The baked mirror hoax

Found in Edmund Gosse’s 1894 edition of Hazlitt’s Conversations with James Northcote R.A. (Bentley, London  1894) this amusing prank. The name MynHeer might have been a warning… This would  have been well before the birth of photography – Hazlitt wrote the book in 1830. For more on the great Northcote (self portrait below) see  his Wikipedia page.




Northcote told an anecdote of Sir George Beaumont**, 

to show the credulity of mankind. When a young man 

lie put an advertisement in the papers, to say that a

Mynheer , just come over from Germany, had found out

 a method of taking a likeness much superior to any 

other by the person’s looking into a mirror and having 

the glass heated so as to bake the impression. He stated 

this wonderful artist to live at a perfumer’s shop in Bond 

Street, opposite to an hotel where he lodged, and amused 

himself the next day to see the numbers of people who 

flocked to have their likenesses taken in this surprising 

manner. At last he went over himself to ask for

Monsieur , and was driven out of the shop by the

perfumer in a rage, who said there was no Monsieur

nor Monsieur Devil lived there.

 **’Possibly Sir George Baker, the Devonshire physician, famous for his successful raid against the leaden vessels used for cider-mking’ (Edmund Gosse’s note)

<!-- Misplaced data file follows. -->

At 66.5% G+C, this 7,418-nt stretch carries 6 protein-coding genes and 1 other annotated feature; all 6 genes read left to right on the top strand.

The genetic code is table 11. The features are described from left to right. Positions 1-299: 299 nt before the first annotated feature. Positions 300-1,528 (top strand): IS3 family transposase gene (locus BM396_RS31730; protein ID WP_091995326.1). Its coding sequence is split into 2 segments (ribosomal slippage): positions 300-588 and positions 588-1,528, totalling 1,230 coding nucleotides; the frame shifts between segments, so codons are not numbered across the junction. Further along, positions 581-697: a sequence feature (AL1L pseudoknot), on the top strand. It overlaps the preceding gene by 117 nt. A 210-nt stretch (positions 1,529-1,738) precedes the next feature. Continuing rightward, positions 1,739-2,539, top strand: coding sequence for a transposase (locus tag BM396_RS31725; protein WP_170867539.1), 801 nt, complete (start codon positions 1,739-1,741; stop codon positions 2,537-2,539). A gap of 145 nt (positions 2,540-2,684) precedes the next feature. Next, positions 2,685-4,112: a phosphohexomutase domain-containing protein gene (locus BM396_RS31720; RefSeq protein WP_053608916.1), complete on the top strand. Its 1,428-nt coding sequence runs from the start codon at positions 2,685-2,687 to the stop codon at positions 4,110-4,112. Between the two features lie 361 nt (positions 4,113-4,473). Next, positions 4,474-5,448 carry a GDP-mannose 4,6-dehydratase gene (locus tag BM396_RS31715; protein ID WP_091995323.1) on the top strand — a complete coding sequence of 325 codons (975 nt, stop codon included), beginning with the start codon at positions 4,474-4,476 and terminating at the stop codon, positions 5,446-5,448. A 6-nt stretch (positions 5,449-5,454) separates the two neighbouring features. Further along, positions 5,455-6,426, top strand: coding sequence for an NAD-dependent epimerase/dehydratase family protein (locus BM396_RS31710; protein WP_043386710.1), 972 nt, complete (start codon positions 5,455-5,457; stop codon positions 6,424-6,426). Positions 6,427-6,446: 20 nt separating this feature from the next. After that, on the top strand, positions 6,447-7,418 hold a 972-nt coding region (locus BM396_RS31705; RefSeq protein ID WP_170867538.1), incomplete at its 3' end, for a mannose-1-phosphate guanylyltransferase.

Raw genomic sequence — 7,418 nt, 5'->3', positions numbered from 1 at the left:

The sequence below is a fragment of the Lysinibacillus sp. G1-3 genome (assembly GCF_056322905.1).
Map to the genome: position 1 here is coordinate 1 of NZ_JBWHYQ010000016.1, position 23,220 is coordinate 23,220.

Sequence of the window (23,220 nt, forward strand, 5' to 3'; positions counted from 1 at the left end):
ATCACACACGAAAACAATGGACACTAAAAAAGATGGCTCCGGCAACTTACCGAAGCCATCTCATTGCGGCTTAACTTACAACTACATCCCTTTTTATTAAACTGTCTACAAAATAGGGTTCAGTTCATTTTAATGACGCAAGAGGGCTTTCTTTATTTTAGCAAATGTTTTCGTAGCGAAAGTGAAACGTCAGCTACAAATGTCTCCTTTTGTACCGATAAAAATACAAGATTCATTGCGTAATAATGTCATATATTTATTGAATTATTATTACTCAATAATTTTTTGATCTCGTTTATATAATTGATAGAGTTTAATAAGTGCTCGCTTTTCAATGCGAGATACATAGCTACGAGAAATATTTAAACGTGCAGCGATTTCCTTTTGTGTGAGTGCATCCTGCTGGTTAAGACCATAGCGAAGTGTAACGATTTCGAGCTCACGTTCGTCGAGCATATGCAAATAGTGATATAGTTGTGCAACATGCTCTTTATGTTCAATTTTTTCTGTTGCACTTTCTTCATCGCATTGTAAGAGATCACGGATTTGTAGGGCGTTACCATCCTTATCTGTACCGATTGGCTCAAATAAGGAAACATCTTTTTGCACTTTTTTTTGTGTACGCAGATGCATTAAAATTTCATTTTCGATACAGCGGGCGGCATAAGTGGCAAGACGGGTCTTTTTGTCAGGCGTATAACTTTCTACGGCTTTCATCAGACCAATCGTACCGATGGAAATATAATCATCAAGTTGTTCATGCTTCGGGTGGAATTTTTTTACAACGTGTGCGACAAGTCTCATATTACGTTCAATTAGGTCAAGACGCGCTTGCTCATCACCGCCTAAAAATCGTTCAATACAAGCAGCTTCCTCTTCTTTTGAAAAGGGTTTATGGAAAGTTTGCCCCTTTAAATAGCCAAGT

Beware—-Lady Decorators at Work !!

Here is one of four press photographs from the Photopress agency showing the same group of female house decorators performing various tasks. The other photographs depict two decorators limning Georgian panelling in a ‘West End mansion ‘, painting exterior window frames at the rear of another Georgian house by means of a ladder, while a third shows paint being mixed. This particular shot of three painters white washing a plaster ceiling while standing on two very precarious looking duckboards would probably horrify our Health and Safety jonnies. Back in the early 1930s, when these photos were probably taken, Risk Assessment Reports were sixty years into the future.
A slightly  sexist comment typed on the back of the Georgian panelling photo by some agency worker is worth examining:

Many of the big houses and mansions in the West End are now in the hands of decorators. At some of the houses woman decorators are busy on the job of working with effecientcy (sic) that expert decorators would find hard to beat.